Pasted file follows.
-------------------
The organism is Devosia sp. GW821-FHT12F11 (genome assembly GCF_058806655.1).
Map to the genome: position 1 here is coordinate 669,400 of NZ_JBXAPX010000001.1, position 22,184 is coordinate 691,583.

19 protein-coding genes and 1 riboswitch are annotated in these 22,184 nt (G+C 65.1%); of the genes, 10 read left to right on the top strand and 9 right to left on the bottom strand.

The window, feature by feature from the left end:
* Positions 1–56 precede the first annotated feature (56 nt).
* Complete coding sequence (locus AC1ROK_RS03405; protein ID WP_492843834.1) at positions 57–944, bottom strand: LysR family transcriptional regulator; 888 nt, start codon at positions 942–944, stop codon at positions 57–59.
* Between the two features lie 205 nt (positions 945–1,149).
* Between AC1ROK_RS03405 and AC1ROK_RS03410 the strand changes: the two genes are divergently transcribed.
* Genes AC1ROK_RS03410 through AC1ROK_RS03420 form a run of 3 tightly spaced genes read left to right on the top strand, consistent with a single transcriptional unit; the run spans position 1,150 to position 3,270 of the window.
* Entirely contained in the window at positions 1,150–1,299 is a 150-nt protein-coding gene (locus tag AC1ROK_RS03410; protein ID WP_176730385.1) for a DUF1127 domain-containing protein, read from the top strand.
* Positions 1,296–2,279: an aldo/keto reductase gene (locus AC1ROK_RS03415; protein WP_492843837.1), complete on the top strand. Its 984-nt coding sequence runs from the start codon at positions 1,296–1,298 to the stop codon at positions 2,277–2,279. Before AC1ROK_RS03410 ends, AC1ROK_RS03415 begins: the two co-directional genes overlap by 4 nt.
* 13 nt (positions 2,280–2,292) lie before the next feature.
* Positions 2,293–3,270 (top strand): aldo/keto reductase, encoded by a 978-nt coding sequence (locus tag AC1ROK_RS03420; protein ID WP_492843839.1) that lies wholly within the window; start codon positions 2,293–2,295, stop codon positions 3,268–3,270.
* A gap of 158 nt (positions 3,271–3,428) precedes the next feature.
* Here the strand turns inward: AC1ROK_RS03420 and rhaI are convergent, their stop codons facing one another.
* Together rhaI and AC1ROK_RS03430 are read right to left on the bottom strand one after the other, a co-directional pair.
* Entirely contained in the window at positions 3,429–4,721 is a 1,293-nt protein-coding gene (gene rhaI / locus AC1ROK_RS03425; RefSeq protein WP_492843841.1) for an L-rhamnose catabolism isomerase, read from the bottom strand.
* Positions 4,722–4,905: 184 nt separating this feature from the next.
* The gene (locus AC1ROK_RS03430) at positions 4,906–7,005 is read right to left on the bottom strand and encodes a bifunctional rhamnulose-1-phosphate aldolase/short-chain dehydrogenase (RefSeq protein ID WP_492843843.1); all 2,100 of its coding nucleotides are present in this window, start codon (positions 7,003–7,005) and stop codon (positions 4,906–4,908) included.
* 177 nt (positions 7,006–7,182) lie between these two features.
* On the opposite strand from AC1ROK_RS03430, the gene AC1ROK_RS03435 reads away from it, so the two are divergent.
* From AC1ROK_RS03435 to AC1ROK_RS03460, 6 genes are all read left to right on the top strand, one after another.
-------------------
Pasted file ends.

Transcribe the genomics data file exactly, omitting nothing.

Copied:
The organism is Devosia sp. GW821-FHT12F11 (genome assembly GCF_058806655.1).
Map to the genome: position 1 here is coordinate 669,400 of NZ_JBXAPX010000001.1, position 22,184 is coordinate 691,583.

19 protein-coding genes and 1 riboswitch are annotated in these 22,184 nt (G+C 65.1%); of the genes, 10 read left to right on the top strand and 9 right to left on the bottom strand.

The window, feature by feature from the left end:
* Positions 1–56 precede the first annotated feature (56 nt).
* Complete coding sequence (locus AC1ROK_RS03405; protein ID WP_492843834.1) at positions 57–944, bottom strand: LysR family transcriptional regulator; 888 nt, start codon at positions 942–944, stop codon at positions 57–59.
* Between the two features lie 205 nt (positions 945–1,149).
* Between AC1ROK_RS03405 and AC1ROK_RS03410 the strand changes: the two genes are divergently transcribed.
* Genes AC1ROK_RS03410 through AC1ROK_RS03420 form a run of 3 tightly spaced genes read left to right on the top strand, consistent with a single transcriptional unit; the run spans position 1,150 to position 3,270 of the window.
* Entirely contained in the window at positions 1,150–1,299 is a 150-nt protein-coding gene (locus tag AC1ROK_RS03410; protein ID WP_176730385.1) for a DUF1127 domain-containing protein, read from the top strand.
* Positions 1,296–2,279: an aldo/keto reductase gene (locus AC1ROK_RS03415; protein WP_492843837.1), complete on the top strand. Its 984-nt coding sequence runs from the start codon at positions 1,296–1,298 to the stop codon at positions 2,277–2,279. Before AC1ROK_RS03410 ends, AC1ROK_RS03415 begins: the two co-directional genes overlap by 4 nt.
* 13 nt (positions 2,280–2,292) lie before the next feature.
* Positions 2,293–3,270 (top strand): aldo/keto reductase, encoded by a 978-nt coding sequence (locus tag AC1ROK_RS03420; protein ID WP_492843839.1) that lies wholly within the window; start codon positions 2,293–2,295, stop codon positions 3,268–3,270.
* A gap of 158 nt (positions 3,271–3,428) precedes the next feature.
* Here the strand turns inward: AC1ROK_RS03420 and rhaI are convergent, their stop codons facing one another.
* Together rhaI and AC1ROK_RS03430 are read right to left on the bottom strand one after the other, a co-directional pair.
* Entirely contained in the window at positions 3,429–4,721 is a 1,293-nt protein-coding gene (gene rhaI / locus AC1ROK_RS03425; RefSeq protein WP_492843841.1) for an L-rhamnose catabolism isomerase, read from the bottom strand.
* Positions 4,722–4,905: 184 nt separating this feature from the next.
* The gene (locus AC1ROK_RS03430) at positions 4,906–7,005 is read right to left on the bottom strand and encodes a bifunctional rhamnulose-1-phosphate aldolase/short-chain dehydrogenase (RefSeq protein ID WP_492843843.1); all 2,100 of its coding nucleotides are present in this window, start codon (positions 7,003–7,005) and stop codon (positions 4,906–4,908) included.
* 177 nt (positions 7,006–7,182) lie between these two features.
* On the opposite strand from AC1ROK_RS03430, the gene AC1ROK_RS03435 reads away from it, so the two are divergent.
* From AC1ROK_RS03435 to AC1ROK_RS03460, 6 genes are all read left to right on the top strand, one after another.